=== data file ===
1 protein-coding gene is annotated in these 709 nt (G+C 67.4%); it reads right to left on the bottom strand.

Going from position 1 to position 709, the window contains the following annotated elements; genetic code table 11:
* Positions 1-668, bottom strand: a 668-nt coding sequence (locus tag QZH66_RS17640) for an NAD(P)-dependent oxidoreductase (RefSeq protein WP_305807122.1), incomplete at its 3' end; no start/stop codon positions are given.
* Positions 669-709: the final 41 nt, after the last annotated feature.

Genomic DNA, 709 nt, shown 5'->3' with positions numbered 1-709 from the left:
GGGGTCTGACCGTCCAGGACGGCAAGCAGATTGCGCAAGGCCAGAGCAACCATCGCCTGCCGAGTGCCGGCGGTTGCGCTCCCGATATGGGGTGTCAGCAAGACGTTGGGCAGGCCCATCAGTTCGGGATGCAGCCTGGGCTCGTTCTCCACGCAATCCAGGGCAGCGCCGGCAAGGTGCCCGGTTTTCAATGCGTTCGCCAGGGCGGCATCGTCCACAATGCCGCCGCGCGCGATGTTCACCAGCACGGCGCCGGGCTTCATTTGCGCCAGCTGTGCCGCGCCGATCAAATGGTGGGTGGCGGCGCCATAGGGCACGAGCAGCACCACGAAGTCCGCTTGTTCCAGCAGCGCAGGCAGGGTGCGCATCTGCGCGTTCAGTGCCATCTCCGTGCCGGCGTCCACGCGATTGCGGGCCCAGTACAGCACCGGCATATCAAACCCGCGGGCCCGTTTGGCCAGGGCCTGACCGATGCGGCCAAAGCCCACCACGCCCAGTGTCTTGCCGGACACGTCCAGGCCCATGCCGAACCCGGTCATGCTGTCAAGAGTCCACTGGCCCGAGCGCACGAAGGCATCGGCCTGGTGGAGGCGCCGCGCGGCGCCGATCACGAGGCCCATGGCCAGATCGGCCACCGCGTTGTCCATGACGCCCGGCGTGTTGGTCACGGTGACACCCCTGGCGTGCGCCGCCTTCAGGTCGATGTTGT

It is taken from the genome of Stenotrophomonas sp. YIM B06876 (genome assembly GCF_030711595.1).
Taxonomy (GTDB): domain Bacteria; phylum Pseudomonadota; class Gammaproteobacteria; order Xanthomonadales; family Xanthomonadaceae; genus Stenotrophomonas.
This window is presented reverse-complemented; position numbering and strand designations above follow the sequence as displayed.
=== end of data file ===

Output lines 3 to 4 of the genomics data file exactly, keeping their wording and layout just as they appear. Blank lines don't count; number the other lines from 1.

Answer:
* Positions 1-668, bottom strand: a 668-nt coding sequence (locus tag QZH66_RS17640) for an NAD(P)-dependent oxidoreductase (RefSeq protein WP_305807122.1), incomplete at its 3' end; no start/stop codon positions are given.
* Positions 669-709: the final 41 nt, after the last annotated feature.